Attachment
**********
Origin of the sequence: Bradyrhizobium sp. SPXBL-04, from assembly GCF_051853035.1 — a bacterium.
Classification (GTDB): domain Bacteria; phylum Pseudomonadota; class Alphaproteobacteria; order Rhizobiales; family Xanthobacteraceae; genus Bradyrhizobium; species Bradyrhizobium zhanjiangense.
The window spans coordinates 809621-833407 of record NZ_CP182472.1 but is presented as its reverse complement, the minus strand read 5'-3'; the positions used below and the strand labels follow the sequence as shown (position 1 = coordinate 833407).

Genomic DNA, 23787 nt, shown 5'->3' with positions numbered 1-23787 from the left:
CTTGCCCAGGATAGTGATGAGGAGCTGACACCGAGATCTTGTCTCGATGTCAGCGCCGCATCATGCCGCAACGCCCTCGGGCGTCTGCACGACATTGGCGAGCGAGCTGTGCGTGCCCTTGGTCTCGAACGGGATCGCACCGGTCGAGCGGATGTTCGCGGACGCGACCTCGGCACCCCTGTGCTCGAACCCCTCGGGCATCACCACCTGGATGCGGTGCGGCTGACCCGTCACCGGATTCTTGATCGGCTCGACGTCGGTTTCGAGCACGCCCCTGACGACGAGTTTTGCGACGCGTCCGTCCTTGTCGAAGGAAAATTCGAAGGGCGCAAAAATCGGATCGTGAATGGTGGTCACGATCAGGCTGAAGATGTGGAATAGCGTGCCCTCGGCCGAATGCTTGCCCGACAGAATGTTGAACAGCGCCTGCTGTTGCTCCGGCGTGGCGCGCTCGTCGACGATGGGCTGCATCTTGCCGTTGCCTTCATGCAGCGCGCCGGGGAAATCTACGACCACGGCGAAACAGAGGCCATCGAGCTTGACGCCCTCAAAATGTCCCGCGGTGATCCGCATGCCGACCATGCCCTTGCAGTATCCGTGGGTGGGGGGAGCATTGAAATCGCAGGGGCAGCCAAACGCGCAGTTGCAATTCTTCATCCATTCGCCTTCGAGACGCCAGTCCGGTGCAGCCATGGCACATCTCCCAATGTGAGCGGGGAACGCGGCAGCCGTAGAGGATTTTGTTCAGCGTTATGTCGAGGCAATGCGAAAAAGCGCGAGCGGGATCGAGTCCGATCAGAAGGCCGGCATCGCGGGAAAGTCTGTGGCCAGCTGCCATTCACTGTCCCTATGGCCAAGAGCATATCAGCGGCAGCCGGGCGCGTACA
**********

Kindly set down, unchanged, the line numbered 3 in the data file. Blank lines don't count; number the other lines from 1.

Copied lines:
The window spans coordinates 809621-833407 of record NZ_CP182472.1 but is presented as its reverse complement, the minus strand read 5'-3'; the positions used below and the strand labels follow the sequence as shown (position 1 = coordinate 833407).